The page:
They also offer deals for groups, teams or businesses – price upon request.

They offer a free trial for their Pro plan – click here to find out more.


Udacity’s pricing is a little harder to figure out. The courses are more intensive than Codecademy’s courses, which means you can expect to pay a lot more. Each nanodegree is priced differently, and there are dozens of them – too many to list here. For the means of comparison, our chosen trial course, C++ Engineer, costs $1436, spread over four monthly payments.

The issue we have with Udacity is that they offer a free month (click here to find out more about that), but they don’t make it easy to cancel if you’re not happy within that time period.

Here, you can see that we are trying to cancel our subscription.

A screenshot of a cell phone Description automatically generated They require you to chat with an adviser:

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If you want to cancel, you’ll have to either wait around for a while for the online adviser to get back to you, or call them – which you can only do if you live in the US or Canada. Multiple students have had issues cancelling their subscription, with advisers not getting back to them at all, or taking a very long time to respond, or even charging them when they shouldn’t have and then taking weeks to issue a refund.

This is completely unnecessary – many other platforms allow free trials without making it so difficult to cancel – and for that reason, we recommend that you sign up with your PayPal account when you register with Udacity, as you can easily cancel your payment in your PayPal account.

It’s a shame that they have made this difficult. It’s a major downside – if you want to go with Udacity, you may want to consider making 100% sure you’re going to commit to the course before you sign up.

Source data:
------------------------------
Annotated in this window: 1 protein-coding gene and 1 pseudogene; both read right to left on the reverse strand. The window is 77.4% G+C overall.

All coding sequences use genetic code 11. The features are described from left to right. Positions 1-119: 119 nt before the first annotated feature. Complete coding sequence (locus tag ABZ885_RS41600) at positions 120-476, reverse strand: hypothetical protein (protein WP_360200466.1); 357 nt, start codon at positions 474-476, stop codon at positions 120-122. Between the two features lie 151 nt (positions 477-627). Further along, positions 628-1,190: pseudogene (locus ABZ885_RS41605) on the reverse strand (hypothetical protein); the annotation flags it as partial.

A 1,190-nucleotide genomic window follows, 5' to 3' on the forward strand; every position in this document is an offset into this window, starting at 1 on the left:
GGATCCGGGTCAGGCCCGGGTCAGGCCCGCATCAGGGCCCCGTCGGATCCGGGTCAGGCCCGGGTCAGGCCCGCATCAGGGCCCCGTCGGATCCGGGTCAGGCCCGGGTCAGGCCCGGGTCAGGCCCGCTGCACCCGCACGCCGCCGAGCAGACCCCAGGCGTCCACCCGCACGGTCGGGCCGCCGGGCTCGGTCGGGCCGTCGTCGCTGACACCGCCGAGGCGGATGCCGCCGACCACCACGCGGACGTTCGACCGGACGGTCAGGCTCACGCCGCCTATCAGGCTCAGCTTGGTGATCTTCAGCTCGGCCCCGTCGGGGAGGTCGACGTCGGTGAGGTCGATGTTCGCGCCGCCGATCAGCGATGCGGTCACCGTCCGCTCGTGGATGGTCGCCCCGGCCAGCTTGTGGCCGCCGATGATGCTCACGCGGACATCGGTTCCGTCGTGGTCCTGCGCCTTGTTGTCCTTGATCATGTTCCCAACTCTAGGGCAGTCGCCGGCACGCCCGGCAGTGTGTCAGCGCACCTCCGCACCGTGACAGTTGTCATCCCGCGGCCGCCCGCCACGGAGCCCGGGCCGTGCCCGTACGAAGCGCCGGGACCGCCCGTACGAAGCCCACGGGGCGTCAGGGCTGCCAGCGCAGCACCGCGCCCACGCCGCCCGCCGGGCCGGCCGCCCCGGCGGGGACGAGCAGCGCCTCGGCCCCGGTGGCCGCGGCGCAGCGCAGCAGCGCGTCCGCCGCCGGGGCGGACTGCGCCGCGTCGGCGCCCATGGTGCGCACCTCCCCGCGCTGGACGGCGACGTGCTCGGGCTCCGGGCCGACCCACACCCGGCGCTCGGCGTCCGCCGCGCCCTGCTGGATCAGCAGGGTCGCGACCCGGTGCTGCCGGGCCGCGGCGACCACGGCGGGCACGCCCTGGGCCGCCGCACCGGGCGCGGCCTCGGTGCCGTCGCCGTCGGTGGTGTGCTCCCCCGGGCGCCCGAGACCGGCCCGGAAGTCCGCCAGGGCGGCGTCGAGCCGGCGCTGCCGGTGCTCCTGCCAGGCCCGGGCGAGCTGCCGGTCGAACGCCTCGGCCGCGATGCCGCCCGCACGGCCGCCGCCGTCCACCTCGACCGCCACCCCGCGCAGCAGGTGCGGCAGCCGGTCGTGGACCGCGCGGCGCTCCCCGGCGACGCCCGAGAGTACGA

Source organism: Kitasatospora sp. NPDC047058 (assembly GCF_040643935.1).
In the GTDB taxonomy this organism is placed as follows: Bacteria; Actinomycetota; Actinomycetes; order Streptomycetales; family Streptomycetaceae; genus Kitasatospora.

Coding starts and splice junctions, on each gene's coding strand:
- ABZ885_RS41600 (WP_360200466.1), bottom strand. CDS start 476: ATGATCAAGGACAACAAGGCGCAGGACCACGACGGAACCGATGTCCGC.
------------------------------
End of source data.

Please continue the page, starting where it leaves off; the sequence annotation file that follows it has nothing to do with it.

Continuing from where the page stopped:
Codecademy vs Udacity – Pros and Cons



  • Generous basic courses for free
  • Pro plan allows you to create projects that you can use in your portfolio
  • Easy to use platform
  • Streaks and badges encourage you to keep coming back
  • Mobile app is a useful extra
  • Busy, helpful community of other users


  • Customer service isn’t always that helpful
  • Courses can’t be included on your resume as a ‘real’ qualification



  • In-depth courses on a variety of topics
  • Courses are recognized by major tech companies
  • Career advice is included when you sign up for a nano degree
  • You will receive feedback on your projects


  • Platform itself can be a bit overwhelming
  • Customer service is not very good
  • They make it difficult to cancel your subscription

Frequently Asked Questions

Is Codecademy suitable for children?

Yes – but under-13’s will need parental permission.

Is it easy to cancel my subscription to Codecademy?

Yes – you can cancel it at any time by going to ‘Account Settings’.

What courses are included on Codecademy Basic?

Codecademy Basic (at the time of writing) includes access to the following courses: